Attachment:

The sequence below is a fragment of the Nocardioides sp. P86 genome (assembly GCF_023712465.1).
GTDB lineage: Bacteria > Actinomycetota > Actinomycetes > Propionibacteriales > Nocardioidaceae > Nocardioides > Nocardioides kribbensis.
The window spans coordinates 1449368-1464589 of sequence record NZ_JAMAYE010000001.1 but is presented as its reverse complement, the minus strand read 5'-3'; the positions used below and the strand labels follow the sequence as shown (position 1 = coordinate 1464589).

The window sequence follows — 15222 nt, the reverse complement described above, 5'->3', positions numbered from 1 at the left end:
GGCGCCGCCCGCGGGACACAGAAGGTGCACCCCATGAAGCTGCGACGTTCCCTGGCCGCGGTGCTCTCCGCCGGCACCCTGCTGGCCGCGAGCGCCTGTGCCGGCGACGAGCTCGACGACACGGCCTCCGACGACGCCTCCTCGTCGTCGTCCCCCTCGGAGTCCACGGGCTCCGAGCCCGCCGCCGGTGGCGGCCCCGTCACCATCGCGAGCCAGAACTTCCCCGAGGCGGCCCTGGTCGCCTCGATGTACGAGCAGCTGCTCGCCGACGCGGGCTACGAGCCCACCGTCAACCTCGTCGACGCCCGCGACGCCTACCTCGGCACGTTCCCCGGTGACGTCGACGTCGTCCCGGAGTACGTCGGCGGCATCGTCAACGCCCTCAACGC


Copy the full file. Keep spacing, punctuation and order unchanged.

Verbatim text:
The sequence below is a fragment of the Nocardioides sp. P86 genome (assembly GCF_023712465.1).
GTDB lineage: Bacteria > Actinomycetota > Actinomycetes > Propionibacteriales > Nocardioidaceae > Nocardioides > Nocardioides kribbensis.
The window spans coordinates 1449368-1464589 of sequence record NZ_JAMAYE010000001.1 but is presented as its reverse complement, the minus strand read 5'-3'; the positions used below and the strand labels follow the sequence as shown (position 1 = coordinate 1464589).

The window sequence follows — 15222 nt, the reverse complement described above, 5'->3', positions numbered from 1 at the left end:
GGCGCCGCCCGCGGGACACAGAAGGTGCACCCCATGAAGCTGCGACGTTCCCTGGCCGCGGTGCTCTCCGCCGGCACCCTGCTGGCCGCGAGCGCCTGTGCCGGCGACGAGCTCGACGACACGGCCTCCGACGACGCCTCCTCGTCGTCGTCCCCCTCGGAGTCCACGGGCTCCGAGCCCGCCGCCGGTGGCGGCCCCGTCACCATCGCGAGCCAGAACTTCCCCGAGGCGGCCCTGGTCGCCTCGATGTACGAGCAGCTGCTCGCCGACGCGGGCTACGAGCCCACCGTCAACCTCGTCGACGCCCGCGACGCCTACCTCGGCACGTTCCCCGGTGACGTCGACGTCGTCCCGGAGTACGTCGGCGGCATCGTCAACGCCCTCAACGC